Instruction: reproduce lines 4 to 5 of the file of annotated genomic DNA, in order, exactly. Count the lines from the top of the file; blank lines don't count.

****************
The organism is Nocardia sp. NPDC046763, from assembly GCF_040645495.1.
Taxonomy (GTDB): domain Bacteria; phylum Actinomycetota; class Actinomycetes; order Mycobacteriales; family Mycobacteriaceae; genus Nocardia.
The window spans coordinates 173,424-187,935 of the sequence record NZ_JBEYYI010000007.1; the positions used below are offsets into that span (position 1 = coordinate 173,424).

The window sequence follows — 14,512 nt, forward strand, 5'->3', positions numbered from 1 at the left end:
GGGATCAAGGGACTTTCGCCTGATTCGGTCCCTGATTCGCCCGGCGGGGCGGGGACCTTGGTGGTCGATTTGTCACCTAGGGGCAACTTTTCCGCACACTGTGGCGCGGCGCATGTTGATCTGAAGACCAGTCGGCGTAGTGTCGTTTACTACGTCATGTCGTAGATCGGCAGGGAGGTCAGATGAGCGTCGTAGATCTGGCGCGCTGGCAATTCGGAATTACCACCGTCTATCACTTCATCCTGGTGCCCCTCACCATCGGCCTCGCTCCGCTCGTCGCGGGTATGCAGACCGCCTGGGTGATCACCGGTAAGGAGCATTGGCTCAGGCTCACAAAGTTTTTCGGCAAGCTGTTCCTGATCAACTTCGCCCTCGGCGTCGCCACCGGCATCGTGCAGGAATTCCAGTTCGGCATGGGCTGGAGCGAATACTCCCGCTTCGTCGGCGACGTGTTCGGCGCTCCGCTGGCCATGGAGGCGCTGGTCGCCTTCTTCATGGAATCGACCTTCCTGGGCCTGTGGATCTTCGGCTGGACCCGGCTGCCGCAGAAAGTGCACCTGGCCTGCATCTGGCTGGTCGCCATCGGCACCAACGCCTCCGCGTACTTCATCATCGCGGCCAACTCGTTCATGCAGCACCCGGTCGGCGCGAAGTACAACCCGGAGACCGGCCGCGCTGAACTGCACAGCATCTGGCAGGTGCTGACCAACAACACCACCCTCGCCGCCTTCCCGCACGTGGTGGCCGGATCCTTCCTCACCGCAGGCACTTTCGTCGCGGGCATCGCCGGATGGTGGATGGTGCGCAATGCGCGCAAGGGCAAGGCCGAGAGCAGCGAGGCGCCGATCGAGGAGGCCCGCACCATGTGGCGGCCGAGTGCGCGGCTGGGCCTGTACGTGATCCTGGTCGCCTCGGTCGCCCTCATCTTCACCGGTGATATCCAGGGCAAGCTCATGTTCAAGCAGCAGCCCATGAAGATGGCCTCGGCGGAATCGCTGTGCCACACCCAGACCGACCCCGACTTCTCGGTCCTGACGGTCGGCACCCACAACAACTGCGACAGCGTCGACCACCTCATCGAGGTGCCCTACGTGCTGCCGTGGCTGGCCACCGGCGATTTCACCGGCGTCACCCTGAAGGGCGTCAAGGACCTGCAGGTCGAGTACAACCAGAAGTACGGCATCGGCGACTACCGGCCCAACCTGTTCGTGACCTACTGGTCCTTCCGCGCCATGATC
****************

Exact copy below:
The window sequence follows — 14,512 nt, forward strand, 5'->3', positions numbered from 1 at the left end:
GGGATCAAGGGACTTTCGCCTGATTCGGTCCCTGATTCGCCCGGCGGGGCGGGGACCTTGGTGGTCGATTTGTCACCTAGGGGCAACTTTTCCGCACACTGTGGCGCGGCGCATGTTGATCTGAAGACCAGTCGGCGTAGTGTCGTTTACTACGTCATGTCGTAGATCGGCAGGGAGGTCAGATGAGCGTCGTAGATCTGGCGCGCTGGCAATTCGGAATTACCACCGTCTATCACTTCATCCTGGTGCCCCTCACCATCGGCCTCGCTCCGCTCGTCGCGGGTATGCAGACCGCCTGGGTGATCACCGGTAAGGAGCATTGGCTCAGGCTCACAAAGTTTTTCGGCAAGCTGTTCCTGATCAACTTCGCCCTCGGCGTCGCCACCGGCATCGTGCAGGAATTCCAGTTCGGCATGGGCTGGAGCGAATACTCCCGCTTCGTCGGCGACGTGTTCGGCGCTCCGCTGGCCATGGAGGCGCTGGTCGCCTTCTTCATGGAATCGACCTTCCTGGGCCTGTGGATCTTCGGCTGGACCCGGCTGCCGCAGAAAGTGCACCTGGCCTGCATCTGGCTGGTCGCCATCGGCACCAACGCCTCCGCGTACTTCATCATCGCGGCCAACTCGTTCATGCAGCACCCGGTCGGCGCGAAGTACAACCCGGAGACCGGCCGCGCTGAACTGCACAGCATCTGGCAGGTGCTGACCAACAACACCACCCTCGCCGCCTTCCCGCACGTGGTGGCCGGATCCTTCCTCACCGCAGGCACTTTCGTCGCGGGCATCGCCGGATGGTGGATGGTGCGCAATGCGCGCAAGGGCAAGGCCGAGAGCAGCGAGGCGCCGATCGAGGAGGCCCGCACCATGTGGCGGCCGAGTGCGCGGCTGGGCCTGTACGTGATCCTGGTCGCCTCGGTCGCCCTCATCTTCACCGGTGATATCCAGGGCAAGCTCATGTTCAAGCAGCAGCCCATGAAGATGGCCTCGGCGGAATCGCTGTGCCACACCCAGACCGACCCCGACTTCTCGGTCCTGACGGTCGGCACCCACAACAACTGCGACAGCGTCGACCACCTCATCGAGGTGCCCTACGTGCTGCCGTGGCTGGCCACCGGCGATTTCACCGGCGTCACCCTGAAGGGCGTCAAGGACCTGCAGGTCGAGTACAACCAGAAGTACGGCATCGGCGACTACCGGCCCAACCTGTTCGTGACCTACTGGTCCTTCCGCGCCATGATC